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Metal Casting Technologies : Whos who September 2011
METAL Casting Technologies September 2011 43 Microstructural observations and transformation sequence Figure 1(a) and (b) show the microstructure in the as-cast and solution treated conditions respectively. Atomic number contrast reveals the presence of sigma (σ) chi phase (x) and fine carbides at the austenite-ferrite (γ1 - δ) interfaces in the as-cast microstructure (view a). Solution treatment decomposed all the secondary phases and the structure consisted of austenite and ferrite (view b). The dark isolated particles are non-metallic inclusions. The sample keel block was poured from the last metal from the ladle and hence it contains a higher inclusion count. It was found that holding in the range 500-700oC resulted in the formation of four phases: carbide, σ-phase, x-phase and secondary austenite (γ2). These can be seen in Figure 1(c) which shows microstructure of the sample held for 32 hours at 700oC. The sequence of transformation can be described as follows. Fine carbides formed first at the γ1 - δ interfaces. The carbides gave the darkest contrast in BSE images. They were too small for reliable EPMA analysis so they were examined by SEM-EDS. It is believed the carbides are M23C6 or M6C but this is yet to be confirmed by transmission electron microscopy (TEM). It is noted that the C content of the steel examined was 0.037wt% which is above the normal maximum specified limit of 0.03wt% for cast duplex grades. This is likely to give more precipitated carbide than would be expected for within C specification material. Micro-analytical results for all the phases are listed in Table 2. After the carbides formed an aggregate of (γ2 + x) formed at the γ1 - δ boundaries whereas a globular form of x phase formed within the δ ferrite. The x phase gives the brightest contrast in BSE images due to its enrichment in Mo. Next, within the remaining δ ferrite an aggregate of (γ2 - σ) formed possibly by eutectoid reaction but some of the γ2 had a plate-like Widmanstatten form. The σ phase giving grey BSE contrast compared the whiter x phase since although σ has higher Cr and Fe contents than x it has a much lower level of Mo (about one-third that of x). Table 2 also shows that secondary austenite (γ2) contains higher Ni and Fe levels but less Cr, Mo, Mn and Si than γ1. This is in agreement with work on γ2 formation in wrought material . At 800oC the sequence of transformation was similar to that outlined above but within the δ ferrite the amount of σ phase formed was initially much higher than that of the x phase (Figure 1(d)). After 32 hours this structure became coarser and some of the σ phase had transformed to x phase, the x phase consuming Mo while rejecting Ni into the γ2. In Figure 1(c) and (d) it is seen that the initial precipitated carbides show the position of the original austenite (γ1) -- δ ferrite interphase boundaries. On holding these boundaries have moved into the original δ ferrite regions due to growth of austenite at the expense of the ferrite. After holding at 900oC no carbides were observed. The δ ferrite transformed to coarse eutectoid (γ + σ) which was followed by transformation of some σ phase to irregular shaped x phase. The structure formed after holding for 16 hours is shown in Figure 1(e) which clearly shows these four phases. At 1000oC no transformation was observed even after 32 hours holding time. Phases wt% Si Cr Mn Fe Ni Mo C Before isothermal heat treatment Ferrite (δ)* 1.12 23.20 1.28 64.07 5.47 4.85 N/A Primary austenite (γ1) 1.10 21.90 1.38 65.62 6.79 3.21 N/A After isothermal heat treatment Ferrite (δ) 0.92 25.51 0.82 68.32 3.05 1.39 N/A Primary austenite (γ1)* 0.84 21.85 1.14 65.92 7.70 2.55 N/A Secondary austenite (γ2) 0.78 19.27 1.22 67.61 9.15 1.97 N/A Sigma (σ) 1.34 31.78 0.95 57.08 2.81 6.05 N/A Chi (χ) 1.57 25.21 1.02 51.74 3.29 17.18 N/A Carbide* 0.38 43.09 0.48 26.87 2.37 4.72 22.10 *The results are obtained from SEM-EDS Table 2. Normalised chemical composition (wt%) of phases in the cast duplex stainless steel from EPMA and SEM-EDS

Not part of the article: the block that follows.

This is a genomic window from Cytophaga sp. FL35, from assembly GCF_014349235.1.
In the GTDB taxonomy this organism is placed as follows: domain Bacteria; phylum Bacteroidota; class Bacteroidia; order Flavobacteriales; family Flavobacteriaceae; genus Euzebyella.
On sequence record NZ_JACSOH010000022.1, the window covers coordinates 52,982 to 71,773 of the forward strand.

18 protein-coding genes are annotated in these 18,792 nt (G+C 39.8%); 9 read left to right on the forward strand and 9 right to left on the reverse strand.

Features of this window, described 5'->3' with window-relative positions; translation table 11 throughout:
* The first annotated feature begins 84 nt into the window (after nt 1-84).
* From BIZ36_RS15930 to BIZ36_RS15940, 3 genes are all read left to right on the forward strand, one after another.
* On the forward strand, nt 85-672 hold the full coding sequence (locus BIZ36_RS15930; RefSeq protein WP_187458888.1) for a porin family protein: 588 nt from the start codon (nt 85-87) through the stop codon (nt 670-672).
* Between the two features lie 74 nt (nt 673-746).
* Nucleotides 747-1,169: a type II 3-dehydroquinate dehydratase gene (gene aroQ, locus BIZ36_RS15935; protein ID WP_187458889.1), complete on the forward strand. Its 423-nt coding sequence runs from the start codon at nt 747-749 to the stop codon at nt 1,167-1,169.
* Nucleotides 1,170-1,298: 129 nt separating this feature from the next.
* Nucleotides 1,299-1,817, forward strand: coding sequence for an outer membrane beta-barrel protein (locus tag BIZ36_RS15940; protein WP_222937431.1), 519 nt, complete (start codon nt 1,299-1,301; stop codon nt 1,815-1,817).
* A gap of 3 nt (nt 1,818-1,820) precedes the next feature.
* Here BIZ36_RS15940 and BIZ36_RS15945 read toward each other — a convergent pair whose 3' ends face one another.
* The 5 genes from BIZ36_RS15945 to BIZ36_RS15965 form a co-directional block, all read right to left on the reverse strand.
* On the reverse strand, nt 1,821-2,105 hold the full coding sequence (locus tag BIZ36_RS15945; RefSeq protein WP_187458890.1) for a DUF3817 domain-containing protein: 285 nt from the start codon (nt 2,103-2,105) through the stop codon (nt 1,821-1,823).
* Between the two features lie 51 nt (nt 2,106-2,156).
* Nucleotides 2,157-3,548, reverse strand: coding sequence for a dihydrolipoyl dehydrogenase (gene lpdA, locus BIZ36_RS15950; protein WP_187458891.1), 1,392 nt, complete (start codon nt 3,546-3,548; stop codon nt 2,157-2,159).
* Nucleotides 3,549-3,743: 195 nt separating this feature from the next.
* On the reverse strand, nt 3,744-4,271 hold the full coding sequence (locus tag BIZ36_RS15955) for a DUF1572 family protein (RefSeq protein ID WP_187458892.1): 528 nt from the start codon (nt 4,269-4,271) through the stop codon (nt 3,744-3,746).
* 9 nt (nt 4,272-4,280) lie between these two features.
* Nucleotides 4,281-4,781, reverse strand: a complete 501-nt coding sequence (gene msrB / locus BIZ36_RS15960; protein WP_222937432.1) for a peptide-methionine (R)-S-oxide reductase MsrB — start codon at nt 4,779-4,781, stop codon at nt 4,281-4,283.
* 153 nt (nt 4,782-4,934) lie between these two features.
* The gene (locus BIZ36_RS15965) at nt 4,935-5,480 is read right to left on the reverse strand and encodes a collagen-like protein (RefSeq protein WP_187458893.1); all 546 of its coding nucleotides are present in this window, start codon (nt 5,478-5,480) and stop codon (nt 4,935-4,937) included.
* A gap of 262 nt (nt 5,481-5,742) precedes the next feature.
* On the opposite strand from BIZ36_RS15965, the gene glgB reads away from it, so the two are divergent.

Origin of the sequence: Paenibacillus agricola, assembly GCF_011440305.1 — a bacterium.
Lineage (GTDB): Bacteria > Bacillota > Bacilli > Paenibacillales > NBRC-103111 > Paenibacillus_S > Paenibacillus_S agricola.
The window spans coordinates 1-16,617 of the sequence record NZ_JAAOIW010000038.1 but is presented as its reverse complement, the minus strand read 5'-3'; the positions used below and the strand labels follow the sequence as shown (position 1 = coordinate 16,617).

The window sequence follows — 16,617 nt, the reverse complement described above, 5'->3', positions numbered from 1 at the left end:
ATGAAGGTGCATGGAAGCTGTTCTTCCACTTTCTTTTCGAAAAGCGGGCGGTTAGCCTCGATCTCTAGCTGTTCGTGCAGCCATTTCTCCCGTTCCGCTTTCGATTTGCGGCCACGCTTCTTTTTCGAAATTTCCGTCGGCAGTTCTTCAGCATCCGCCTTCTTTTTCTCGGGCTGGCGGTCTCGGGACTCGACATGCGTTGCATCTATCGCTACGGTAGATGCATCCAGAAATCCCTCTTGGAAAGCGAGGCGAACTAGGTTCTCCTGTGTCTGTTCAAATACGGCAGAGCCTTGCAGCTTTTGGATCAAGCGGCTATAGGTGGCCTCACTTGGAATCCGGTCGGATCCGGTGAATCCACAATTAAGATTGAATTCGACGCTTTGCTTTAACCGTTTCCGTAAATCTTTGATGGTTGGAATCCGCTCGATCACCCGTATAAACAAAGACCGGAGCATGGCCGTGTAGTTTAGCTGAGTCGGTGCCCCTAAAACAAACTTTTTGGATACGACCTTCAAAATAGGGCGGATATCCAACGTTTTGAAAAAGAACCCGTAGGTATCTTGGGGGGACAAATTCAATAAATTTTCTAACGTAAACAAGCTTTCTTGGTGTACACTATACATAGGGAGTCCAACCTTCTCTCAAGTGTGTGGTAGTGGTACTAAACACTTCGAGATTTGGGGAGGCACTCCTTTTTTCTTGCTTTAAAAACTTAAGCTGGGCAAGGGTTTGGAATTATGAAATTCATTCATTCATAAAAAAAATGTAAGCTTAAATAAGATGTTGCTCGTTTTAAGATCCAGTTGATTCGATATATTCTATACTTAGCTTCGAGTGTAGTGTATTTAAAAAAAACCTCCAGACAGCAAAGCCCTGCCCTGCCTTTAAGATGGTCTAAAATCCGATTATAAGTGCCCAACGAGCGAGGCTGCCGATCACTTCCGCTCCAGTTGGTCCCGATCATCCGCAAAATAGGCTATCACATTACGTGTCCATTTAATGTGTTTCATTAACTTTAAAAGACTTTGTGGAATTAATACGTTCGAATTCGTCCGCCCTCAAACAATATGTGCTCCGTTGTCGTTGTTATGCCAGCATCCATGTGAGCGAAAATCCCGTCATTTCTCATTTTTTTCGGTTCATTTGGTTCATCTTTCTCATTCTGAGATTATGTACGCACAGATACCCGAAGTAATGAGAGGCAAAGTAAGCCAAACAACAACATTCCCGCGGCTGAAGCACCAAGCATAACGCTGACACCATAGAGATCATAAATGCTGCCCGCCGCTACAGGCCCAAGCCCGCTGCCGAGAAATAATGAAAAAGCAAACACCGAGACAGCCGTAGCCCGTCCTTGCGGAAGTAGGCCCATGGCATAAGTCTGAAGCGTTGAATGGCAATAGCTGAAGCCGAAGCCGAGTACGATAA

Whos who September 2012